The first known Christmas service of lessons and carols took place at Truro Cathedral on Christmas Eve 1878. Since then countless churches world-wide have adapted that first liturgy for their use - including King’s College Chapel, whose yearly broadcast of Lessons and Carols begun in 1928.
Following this time-honoured pattern of worship, our service alternated reading and singing. As we listened to the readings, and sung joyful carols of prayer and praise, we travelled in spirit to the stable of Bethlehem, to see with the eyes of faith heaven united with earth, and our humanity united to the divine nature in the Child of Mary, Jesus the Son of God.
Another carol service – Carols around the Crib – took place earlier in December. At that service the congregation, helped by children and young people, set up the Crib in anticipation of Christmas.
We held our Christmas Fayre on Saturday 7 December – yes, the same date at the Mayor’s Carol Service. It was a fun and lovely day filled with festive cheer, homemade food, and caroling sung by our choir.
Visit our What’s On page to find out more about our regular social events.
Images from the Remembrance Sunday celebrations in Houghton Regis. The Solemn Requiem Mass was followed by a procession to the Memorial Stone on the Green for the Act of Remembrance.
The service to place in the presence of the Deputy Lord Lieutenant of Bedfordshire and the Town Mayor. The Requiem Mass and the Act of Remembrance were attended also by many young people representing uniformed organizations of Houghton Regis and Dunstable.
Images of the Pontifical Mass on the Feast of the Exaltation of the Holy Cross (Holy Cross Day) with the celebration of Confirmations. The service took place on Sunday 15 September at conclusion of the five-day mission led by Bishop Richard Atkinson, Bishop of Bedford, in Houghton Regis.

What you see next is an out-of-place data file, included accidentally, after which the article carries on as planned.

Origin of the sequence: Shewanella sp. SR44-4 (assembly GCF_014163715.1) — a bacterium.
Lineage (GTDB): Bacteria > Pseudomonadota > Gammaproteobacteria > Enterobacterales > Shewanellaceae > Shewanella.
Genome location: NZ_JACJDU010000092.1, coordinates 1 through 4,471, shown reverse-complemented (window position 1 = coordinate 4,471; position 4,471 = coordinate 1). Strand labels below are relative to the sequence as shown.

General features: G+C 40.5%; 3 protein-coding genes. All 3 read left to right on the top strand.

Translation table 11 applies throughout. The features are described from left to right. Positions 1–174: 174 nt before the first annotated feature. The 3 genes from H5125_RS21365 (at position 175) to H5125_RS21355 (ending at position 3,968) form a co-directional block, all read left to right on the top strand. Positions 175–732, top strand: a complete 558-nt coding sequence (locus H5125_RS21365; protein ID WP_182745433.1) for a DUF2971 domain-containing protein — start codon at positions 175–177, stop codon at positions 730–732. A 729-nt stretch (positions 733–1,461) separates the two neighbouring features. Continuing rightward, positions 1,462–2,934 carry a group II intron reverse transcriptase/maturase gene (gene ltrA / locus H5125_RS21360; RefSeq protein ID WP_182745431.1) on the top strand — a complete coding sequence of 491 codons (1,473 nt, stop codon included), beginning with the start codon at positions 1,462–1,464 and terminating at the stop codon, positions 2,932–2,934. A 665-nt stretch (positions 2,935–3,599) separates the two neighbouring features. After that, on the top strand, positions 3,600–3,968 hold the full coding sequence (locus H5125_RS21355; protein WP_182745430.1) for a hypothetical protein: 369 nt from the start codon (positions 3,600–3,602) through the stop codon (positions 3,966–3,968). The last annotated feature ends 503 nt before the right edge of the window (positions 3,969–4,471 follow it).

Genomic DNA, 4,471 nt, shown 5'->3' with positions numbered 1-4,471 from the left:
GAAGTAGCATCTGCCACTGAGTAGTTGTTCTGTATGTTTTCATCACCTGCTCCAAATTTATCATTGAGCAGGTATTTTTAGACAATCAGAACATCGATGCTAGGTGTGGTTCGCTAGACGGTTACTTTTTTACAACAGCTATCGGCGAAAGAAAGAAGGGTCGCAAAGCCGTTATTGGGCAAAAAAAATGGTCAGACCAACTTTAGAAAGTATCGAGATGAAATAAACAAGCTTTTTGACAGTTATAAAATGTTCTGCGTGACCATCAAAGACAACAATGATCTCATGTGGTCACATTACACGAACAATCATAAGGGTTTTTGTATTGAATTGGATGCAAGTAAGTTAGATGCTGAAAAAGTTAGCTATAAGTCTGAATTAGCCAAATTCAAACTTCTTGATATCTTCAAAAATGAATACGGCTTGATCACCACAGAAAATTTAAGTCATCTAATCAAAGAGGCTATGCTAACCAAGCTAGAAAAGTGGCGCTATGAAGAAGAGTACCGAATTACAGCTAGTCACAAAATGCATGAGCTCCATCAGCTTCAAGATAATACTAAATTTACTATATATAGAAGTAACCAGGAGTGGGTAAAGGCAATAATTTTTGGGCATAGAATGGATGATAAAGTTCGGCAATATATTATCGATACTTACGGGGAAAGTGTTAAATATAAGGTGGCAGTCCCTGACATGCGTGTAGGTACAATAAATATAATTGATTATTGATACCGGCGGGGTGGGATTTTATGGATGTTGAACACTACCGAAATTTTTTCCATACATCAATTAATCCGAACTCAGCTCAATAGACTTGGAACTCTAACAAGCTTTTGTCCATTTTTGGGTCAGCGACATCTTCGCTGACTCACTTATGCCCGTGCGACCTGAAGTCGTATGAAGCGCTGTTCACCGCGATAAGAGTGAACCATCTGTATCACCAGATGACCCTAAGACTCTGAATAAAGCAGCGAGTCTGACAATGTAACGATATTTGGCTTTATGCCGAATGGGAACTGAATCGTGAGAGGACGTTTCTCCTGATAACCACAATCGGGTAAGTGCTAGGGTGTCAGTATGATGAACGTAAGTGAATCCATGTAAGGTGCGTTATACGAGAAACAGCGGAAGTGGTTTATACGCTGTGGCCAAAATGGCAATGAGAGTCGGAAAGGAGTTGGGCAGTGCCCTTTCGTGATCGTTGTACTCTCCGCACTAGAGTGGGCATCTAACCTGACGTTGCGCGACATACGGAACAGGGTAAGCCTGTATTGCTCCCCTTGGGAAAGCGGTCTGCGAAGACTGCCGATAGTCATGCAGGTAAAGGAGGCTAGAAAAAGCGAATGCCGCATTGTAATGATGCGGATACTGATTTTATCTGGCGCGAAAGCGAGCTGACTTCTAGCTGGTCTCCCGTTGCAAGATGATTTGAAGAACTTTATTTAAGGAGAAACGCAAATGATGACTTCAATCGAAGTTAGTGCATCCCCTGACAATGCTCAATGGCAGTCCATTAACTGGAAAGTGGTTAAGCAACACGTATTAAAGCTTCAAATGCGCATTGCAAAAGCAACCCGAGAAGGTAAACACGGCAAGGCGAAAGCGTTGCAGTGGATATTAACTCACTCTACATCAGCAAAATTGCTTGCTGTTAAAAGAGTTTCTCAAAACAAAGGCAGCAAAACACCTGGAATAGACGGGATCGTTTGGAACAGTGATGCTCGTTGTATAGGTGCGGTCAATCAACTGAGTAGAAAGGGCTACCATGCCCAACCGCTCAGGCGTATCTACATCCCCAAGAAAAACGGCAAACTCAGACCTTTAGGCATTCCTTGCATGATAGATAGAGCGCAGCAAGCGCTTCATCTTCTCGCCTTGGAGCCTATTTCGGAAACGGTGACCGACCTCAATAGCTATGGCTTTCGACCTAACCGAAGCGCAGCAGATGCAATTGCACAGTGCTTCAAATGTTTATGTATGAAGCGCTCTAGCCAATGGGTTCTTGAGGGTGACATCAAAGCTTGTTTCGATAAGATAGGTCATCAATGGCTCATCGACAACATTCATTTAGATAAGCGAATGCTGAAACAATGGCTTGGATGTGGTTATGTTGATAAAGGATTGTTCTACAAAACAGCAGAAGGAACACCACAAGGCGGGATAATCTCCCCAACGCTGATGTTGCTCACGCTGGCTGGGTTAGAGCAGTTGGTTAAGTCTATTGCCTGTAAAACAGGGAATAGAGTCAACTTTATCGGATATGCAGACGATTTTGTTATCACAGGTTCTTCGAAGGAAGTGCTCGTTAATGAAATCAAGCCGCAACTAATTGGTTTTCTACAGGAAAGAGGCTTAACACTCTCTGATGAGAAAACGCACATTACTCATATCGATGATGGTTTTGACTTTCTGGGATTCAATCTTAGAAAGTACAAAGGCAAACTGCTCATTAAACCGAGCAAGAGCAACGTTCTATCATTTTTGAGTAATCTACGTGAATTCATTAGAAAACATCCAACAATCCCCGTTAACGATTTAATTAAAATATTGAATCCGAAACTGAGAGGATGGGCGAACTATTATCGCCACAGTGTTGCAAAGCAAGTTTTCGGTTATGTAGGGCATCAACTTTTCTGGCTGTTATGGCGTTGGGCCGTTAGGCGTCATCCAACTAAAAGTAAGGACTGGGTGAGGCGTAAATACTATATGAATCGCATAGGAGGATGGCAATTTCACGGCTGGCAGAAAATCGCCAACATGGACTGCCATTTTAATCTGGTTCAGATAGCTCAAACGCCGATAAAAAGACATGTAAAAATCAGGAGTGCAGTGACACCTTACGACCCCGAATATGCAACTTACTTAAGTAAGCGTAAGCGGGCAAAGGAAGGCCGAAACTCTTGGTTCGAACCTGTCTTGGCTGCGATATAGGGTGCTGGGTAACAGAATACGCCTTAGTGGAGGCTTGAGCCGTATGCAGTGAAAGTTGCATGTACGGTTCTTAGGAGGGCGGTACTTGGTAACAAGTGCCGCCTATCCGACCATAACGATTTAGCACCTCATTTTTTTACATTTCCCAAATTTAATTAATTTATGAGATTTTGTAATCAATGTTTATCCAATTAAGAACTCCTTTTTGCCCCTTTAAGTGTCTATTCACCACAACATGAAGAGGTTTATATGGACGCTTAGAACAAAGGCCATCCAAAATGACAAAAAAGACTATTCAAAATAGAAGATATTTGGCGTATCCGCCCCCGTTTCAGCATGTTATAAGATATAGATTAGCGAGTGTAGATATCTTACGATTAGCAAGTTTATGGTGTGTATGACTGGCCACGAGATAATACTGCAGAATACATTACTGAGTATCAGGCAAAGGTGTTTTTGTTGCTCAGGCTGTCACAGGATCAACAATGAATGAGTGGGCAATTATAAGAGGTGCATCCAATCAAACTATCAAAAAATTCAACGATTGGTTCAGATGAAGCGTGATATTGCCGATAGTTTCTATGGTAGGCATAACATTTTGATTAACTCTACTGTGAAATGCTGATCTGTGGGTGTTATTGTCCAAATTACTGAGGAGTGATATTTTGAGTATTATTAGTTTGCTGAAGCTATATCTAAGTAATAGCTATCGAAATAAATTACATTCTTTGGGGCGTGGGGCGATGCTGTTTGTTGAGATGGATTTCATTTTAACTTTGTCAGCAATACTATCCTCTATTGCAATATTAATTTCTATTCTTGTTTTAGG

The Feast of the Exaltation of the Holy Cross, usually celebrated on 14 September, recalls three historical events: the finding of the True Cross by Saint Helena, the mother of the Emperor Constantine; the dedication of churches built by Constantine on the site of the Holy Sepulchre and Mount Calvary; and the restoration of the True Cross to Jerusalem by the emperor Heraclius II. However, in a deeper sense, the feast also celebrates the Holy Cross on which Our Lord Jesus Christ died as the instrument of our salvation. This instrument of torture, designed to degrade the worst of criminals, became the life-giving tree that reversed Adam's Original Sin.
Inscribed upon the Cross we see
in shining letters, 'God is love';
He bears our sins upon the tree;
He brings us mercy from above.
(Thomas Kelly, 1769 - 1855)
The Sacrament of Confirmation is a response to God’s love for us, and a special way of receiving the gifts of the Holy Spirit through prayer and the laying on of the Bishop’s hands in preparation for a life of Christian faithfulness and service. Confirmation is also a step of personal faith: the candidates confirm that they take on for themselves the promises made at Baptism, confirming their faith and their membership of the body of Christ, the Church.